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Carell Hints At Leaving The Office


 

Well, actually, he doesn’t hint it, he says it outright. But there’s enough wiggle room in there (“probably” and “I don’t think so”) that he could wind up staying longer. Still, this is unusually unambiguous:

Question: How long will you stay with The Office for? How many more series? How long does your contract run?

Steve: Contract through next season.

Question: And will you stay after that?

Steve: I don’t think so. I think that will probably be my last year.

As I say, this doesn’t actually rule out his deciding to extend his contract, but it does at least show that he’s seriously thinking about leaving and is willing to say so. No one could really blame him if he wants to leave after making (including next season) around 140 episodes. Like George Clooney, he’s built up his career in the right way, sticking with his hit TV series while taking the summers off to make bad movies (plus the occasional good one like 40 Year-Old Virgin); now comes the second phase of such a career, leaving the show and trying to see if he can actually make some good movies.

Would the show actually go on without him, if he does leave? I guess it depends on how NBC is doing by this time next year. As things stand now, The Office is one of the few decently-rated comedies it has (the two new shows on its Thursday night lineup are good, but not popular yet, and 30 Rock will never be popular). It has enough audience goodwill toward its large ensemble cast that it might be able to go on for a year without Carell; it wouldn’t be the same, but it wouldn’t be a completely different show, either. Some shows have to shut down if the star leaves; Cheers ended when Ted Danson decided he didn’t want to do another year. But The Office is more about the entire office than Cheers was about everyone who hung out in the bar; the characters are not primarily defined by their relationship to Michael. So I can definitely see the network deciding that a Carell-less office would perform better for them than another comedy they could put in its place. Because that’s probably true.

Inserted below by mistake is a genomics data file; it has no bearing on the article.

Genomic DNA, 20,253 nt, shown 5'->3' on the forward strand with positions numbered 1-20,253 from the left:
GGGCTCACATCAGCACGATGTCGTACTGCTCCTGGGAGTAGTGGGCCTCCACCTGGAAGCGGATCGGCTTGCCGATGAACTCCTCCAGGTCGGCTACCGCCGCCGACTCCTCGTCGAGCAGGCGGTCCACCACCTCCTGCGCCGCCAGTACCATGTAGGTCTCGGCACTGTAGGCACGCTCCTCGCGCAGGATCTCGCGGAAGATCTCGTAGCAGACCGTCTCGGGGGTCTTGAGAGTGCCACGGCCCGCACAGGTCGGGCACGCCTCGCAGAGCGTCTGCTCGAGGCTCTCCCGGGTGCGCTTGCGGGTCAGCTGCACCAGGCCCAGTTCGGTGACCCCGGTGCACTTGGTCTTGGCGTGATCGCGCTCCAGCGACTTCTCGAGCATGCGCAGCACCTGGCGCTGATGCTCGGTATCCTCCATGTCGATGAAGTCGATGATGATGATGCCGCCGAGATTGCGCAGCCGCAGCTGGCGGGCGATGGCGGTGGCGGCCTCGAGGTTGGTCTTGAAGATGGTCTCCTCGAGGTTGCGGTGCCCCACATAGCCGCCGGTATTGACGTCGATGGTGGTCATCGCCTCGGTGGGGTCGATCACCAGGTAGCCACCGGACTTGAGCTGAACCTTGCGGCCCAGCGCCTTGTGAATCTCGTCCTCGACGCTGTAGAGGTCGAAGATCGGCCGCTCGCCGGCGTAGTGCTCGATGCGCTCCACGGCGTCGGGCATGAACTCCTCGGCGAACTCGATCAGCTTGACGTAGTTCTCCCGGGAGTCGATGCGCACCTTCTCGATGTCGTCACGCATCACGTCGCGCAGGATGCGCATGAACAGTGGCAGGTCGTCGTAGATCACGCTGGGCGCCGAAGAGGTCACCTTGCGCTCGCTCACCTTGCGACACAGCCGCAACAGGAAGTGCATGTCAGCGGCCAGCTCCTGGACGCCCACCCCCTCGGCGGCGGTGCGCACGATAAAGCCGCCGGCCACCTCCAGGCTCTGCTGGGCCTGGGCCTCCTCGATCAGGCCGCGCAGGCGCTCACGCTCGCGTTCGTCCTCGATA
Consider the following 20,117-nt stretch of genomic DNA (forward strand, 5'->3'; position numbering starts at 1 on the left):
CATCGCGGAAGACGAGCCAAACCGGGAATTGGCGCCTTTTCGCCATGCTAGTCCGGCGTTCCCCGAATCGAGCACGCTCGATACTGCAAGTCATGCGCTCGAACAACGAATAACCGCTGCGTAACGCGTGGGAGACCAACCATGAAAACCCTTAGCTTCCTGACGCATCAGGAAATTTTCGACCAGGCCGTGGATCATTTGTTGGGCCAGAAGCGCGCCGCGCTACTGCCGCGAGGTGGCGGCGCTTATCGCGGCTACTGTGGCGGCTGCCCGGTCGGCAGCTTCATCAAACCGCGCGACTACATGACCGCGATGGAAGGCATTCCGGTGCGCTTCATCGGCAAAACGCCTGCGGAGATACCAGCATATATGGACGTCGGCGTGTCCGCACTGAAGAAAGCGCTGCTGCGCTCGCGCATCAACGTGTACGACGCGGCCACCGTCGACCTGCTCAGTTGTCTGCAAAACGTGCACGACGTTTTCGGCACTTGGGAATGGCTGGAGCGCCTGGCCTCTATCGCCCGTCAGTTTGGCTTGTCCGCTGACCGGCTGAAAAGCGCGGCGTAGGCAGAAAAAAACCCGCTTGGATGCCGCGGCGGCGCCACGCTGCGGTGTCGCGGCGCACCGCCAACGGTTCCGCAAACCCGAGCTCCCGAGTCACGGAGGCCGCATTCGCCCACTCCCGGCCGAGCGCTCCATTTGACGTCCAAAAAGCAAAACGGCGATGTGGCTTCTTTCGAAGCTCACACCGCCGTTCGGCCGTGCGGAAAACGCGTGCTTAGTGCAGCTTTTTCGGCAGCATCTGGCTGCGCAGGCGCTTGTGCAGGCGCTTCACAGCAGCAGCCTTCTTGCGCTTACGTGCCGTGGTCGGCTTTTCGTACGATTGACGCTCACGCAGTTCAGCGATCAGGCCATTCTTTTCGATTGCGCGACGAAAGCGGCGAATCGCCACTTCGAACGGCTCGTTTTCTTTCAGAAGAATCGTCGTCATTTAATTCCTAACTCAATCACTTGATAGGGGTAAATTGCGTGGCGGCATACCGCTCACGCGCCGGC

Also, isn’t it cute they way they say “series” when talking to North Americans, and we say “season” when talking to British actors? Forget world currency or one world government; we need one English word for a batch of TV episodes.


 
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Carell Hints At Leaving The Office

  1. I like Steve Carell a lot but he seems to have played idiot savants/man-children/naïfs almost exclusively.

    One idea I had for a project for him would be in a reboot/remake of Slapshot. It seemed like that really was him skating in full hockey gear (and skating quite well) in the episode where people don't celebrate Michael Scott's birthday because they are worried about Kevin maybe having skin cancer.

    He could play the Paul Newman character which would be a different role for him and the whole subtext of the dieing industrial town would still be very relevant.

    If this goes to screen I want my cut.

  2. The Office is still a decent enough show, but like any show it has lost steam as it has gone on. Whether he stays or goes, by the end of next season, that should be enough for the show anyways.

  3. I'd love to see next season deal with Michael's departure, likely for greener, less depressing pastures than David Brent's in the UK Christmas special (and probably with Holly at his side). Then, for a hypothetical season 8, they could follow the Christmas special's plotline and deal with the documentary finally airing; maybe it would be set a few years down the road and take on the guise of the documentary crew returning for one last year. Dwight's in power, Jim might leave soon for a higher-paying corporate job at Staples, etc. If Carell could spare a few weeks, he could pop up throughout the season, too, just like how Brent had a few scenes showing him dealing with his supposed fame from the documentary.

  4. I thought he was excellent in Little Miss Sunshine.

    I've heard the new one with Tina Fey is good too (although haven't seen it and ususally critics snub this kind of movie).

  5. Mostly agree, but it is possible that the shake up from losing Carell would be enough to make it interesting again, as the writers would be forced to deal with some new situations, etc. Though it would make a big difference whether his character was replaced by some corporate hack or by Jim.

  6. Interesting idea, but other than Jim/Pam, and perhaps Dwight, do we care what the other characters are doing in a few years from now? Maybe I'd like to see what Ryan is up to, but I don't think I could care less what Oscar, Creed, Meredith etc… would be doing with themselves.

  7. Ya gots it backwards. It's "series" in Britain and "season" in the states.

  8. That's not necessarily a reason NOT to do a time jump, and besides, they'd all probably be dealing with how they came across on television, and adjusting themselves slightly. I could imagine Kevin might think he came across as dumb, and try to appear smart in the new season, and Kelly's insecure enough that she'd probably sense she came across as a chatterbox, and may try to be quieter. Of course, the comedy would come from the characters struggling to act against their instincts.

    And Creed would have no idea it was a documentary they were shooting, or that it aired.

  9. He's talking about how North American reporters say "season" to British actors, or in this case, a British reporter asked Carell about future "series." So no mix-up at all.

  10. I thought Date Night was great. He's probably in a position where he can now be a bit more "picky" about the type of movies he chooses to star in, now that he's developed a reputation.

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